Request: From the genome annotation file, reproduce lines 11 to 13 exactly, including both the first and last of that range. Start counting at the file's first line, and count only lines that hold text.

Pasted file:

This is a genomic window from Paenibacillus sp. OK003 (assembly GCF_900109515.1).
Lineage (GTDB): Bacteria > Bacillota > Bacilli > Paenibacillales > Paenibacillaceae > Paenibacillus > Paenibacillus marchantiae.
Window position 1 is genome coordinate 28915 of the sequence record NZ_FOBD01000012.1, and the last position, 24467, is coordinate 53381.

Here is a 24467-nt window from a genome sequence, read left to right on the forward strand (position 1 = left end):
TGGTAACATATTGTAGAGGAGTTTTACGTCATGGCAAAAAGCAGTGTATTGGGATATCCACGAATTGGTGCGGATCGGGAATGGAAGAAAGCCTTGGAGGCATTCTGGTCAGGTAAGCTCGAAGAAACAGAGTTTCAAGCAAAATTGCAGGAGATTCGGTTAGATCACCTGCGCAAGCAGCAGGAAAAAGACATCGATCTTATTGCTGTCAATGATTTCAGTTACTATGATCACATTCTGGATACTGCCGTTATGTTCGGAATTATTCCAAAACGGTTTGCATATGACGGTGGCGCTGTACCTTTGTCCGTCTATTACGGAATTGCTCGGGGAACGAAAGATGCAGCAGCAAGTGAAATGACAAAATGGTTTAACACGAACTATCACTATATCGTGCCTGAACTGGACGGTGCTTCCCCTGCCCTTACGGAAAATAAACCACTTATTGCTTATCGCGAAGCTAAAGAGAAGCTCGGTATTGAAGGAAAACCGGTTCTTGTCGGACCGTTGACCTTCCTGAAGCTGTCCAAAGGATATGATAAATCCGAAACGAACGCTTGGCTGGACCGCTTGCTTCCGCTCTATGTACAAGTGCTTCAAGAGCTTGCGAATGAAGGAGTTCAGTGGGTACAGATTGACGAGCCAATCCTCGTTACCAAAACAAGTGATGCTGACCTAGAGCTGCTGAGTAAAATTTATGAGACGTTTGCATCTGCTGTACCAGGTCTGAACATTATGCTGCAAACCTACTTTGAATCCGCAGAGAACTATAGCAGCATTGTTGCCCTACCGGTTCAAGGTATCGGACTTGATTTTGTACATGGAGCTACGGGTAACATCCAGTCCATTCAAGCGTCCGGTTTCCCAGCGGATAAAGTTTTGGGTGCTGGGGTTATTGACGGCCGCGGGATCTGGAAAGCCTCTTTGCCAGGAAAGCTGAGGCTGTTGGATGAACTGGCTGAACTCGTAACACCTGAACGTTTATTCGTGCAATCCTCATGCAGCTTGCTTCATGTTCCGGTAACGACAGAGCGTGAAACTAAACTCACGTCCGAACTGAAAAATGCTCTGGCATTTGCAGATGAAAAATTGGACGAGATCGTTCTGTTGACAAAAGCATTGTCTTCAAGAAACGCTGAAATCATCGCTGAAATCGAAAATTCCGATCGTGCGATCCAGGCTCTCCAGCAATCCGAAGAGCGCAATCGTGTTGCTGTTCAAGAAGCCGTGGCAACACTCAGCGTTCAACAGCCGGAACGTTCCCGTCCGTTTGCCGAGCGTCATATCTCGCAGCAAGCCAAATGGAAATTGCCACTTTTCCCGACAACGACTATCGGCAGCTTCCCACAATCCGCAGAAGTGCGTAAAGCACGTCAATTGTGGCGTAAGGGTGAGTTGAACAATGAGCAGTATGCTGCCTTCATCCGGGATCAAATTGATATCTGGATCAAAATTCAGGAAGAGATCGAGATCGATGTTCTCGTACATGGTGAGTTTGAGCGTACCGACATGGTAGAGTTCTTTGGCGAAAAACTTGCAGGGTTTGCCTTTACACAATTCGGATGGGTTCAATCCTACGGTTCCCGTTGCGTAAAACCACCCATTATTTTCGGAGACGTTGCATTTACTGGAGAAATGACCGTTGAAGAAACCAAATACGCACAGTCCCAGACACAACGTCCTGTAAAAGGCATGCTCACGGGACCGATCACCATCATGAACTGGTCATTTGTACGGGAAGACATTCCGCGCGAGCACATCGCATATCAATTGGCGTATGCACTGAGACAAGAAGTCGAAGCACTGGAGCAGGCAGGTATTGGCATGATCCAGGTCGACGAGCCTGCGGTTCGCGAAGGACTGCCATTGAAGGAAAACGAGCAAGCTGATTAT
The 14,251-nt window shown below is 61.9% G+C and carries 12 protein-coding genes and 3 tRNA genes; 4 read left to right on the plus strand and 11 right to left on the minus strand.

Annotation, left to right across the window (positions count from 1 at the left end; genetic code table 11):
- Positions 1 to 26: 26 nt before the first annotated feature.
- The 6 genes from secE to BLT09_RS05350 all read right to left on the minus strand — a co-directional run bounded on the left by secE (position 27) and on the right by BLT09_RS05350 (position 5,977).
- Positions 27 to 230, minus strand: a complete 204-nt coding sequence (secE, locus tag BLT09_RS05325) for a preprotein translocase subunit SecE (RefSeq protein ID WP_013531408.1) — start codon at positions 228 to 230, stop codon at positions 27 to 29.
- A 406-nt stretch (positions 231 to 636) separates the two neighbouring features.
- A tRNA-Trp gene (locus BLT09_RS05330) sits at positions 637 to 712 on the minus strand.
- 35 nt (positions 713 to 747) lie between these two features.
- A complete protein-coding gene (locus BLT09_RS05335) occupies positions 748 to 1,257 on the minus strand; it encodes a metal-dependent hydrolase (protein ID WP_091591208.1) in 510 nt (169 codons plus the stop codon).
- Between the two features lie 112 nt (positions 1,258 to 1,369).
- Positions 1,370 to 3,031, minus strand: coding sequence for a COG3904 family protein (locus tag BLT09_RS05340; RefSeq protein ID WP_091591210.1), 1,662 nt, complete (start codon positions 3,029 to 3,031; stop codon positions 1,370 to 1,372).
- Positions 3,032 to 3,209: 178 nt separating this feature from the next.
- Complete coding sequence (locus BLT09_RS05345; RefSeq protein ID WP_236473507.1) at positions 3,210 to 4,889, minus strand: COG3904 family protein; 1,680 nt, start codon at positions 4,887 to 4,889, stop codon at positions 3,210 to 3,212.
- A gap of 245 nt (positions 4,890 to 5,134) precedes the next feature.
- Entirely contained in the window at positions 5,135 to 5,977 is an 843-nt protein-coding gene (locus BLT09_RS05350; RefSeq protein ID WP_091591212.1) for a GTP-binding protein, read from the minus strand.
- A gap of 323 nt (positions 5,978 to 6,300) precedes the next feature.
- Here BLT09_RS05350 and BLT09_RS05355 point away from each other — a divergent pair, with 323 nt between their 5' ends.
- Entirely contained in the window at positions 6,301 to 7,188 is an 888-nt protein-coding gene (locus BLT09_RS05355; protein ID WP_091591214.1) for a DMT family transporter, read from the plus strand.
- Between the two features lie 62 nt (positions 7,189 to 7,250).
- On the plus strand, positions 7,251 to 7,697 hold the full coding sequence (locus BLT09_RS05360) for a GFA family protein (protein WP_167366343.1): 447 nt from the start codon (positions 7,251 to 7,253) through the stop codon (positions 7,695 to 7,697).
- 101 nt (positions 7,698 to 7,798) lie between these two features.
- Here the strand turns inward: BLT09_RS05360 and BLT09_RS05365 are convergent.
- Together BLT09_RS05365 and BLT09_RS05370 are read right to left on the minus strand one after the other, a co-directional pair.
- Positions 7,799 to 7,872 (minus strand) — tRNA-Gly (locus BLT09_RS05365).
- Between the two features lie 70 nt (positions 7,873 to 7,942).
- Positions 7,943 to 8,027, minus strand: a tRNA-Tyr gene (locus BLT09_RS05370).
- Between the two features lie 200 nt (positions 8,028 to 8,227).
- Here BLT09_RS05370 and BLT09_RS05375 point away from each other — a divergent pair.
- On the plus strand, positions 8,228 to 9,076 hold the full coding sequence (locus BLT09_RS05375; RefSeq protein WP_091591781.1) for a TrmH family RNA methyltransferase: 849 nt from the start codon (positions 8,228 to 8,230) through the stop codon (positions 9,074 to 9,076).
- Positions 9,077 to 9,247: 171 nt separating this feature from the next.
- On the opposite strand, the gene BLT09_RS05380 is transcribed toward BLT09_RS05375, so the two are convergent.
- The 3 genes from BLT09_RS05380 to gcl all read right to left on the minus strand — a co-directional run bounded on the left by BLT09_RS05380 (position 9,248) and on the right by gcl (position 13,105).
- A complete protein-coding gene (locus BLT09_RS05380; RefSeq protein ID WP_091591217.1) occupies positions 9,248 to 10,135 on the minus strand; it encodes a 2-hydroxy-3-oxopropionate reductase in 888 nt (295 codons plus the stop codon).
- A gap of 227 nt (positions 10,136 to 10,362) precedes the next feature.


- A 406-nt stretch (positions 231 to 636) separates the two neighbouring features.
- A tRNA-Trp gene (locus BLT09_RS05330) sits at positions 637 to 712 on the minus strand.
- 35 nt (positions 713 to 747) lie between these two features.